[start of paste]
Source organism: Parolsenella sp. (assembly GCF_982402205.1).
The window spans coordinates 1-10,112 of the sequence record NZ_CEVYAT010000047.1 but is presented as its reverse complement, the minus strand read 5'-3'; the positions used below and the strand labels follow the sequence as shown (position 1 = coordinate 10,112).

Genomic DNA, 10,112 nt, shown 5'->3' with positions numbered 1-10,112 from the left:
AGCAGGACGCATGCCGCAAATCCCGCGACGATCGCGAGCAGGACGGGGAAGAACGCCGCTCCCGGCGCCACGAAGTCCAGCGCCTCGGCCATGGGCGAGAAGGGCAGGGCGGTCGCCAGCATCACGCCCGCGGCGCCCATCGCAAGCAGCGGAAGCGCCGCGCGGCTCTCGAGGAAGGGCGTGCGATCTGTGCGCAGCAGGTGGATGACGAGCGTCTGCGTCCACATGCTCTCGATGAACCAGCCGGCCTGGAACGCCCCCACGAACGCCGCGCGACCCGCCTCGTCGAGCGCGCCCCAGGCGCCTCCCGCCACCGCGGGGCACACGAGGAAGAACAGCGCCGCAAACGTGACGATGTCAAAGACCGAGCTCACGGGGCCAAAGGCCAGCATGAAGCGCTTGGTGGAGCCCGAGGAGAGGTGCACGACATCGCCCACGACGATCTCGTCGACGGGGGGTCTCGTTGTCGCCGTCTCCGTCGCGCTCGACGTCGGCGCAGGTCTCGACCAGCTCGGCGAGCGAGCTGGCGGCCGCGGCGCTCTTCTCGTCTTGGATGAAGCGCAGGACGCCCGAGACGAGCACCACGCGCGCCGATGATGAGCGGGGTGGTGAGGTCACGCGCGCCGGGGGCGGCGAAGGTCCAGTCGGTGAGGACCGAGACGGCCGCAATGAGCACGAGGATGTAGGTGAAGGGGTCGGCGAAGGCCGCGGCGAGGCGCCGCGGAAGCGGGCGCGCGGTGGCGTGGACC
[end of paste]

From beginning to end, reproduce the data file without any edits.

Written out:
Source organism: Parolsenella sp. (assembly GCF_982402205.1).
The window spans coordinates 1-10,112 of the sequence record NZ_CEVYAT010000047.1 but is presented as its reverse complement, the minus strand read 5'-3'; the positions used below and the strand labels follow the sequence as shown (position 1 = coordinate 10,112).

Genomic DNA, 10,112 nt, shown 5'->3' with positions numbered 1-10,112 from the left:
AGCAGGACGCATGCCGCAAATCCCGCGACGATCGCGAGCAGGACGGGGAAGAACGCCGCTCCCGGCGCCACGAAGTCCAGCGCCTCGGCCATGGGCGAGAAGGGCAGGGCGGTCGCCAGCATCACGCCCGCGGCGCCCATCGCAAGCAGCGGAAGCGCCGCGCGGCTCTCGAGGAAGGGCGTGCGATCTGTGCGCAGCAGGTGGATGACGAGCGTCTGCGTCCACATGCTCTCGATGAACCAGCCGGCCTGGAACGCCCCCACGAACGCCGCGCGACCCGCCTCGTCGAGCGCGCCCCAGGCGCCTCCCGCCACCGCGGGGCACACGAGGAAGAACAGCGCCGCAAACGTGACGATGTCAAAGACCGAGCTCACGGGGCCAAAGGCCAGCATGAAGCGCTTGGTGGAGCCCGAGGAGAGGTGCACGACATCGCCCACGACGATCTCGTCGACGGGGGGTCTCGTTGTCGCCGTCTCCGTCGCGCTCGACGTCGGCGCAGGTCTCGACCAGCTCGGCGAGCGAGCTGGCGGCCGCGGCGCTCTTCTCGTCTTGGATGAAGCGCAGGACGCCCGAGACGAGCACCACGCGCGCCGATGATGAGCGGGGTGGTGAGGTCACGCGCGCCGGGGGCGGCGAAGGTCCAGTCGGTGAGGACCGAGACGGCCGCAATGAGCACGAGGATGTAGGTGAAGGGGTCGGCGAAGGCCGCGGCGAGGCGCCGCGGAAGCGGGCGCGCGGTGGCGTGGACC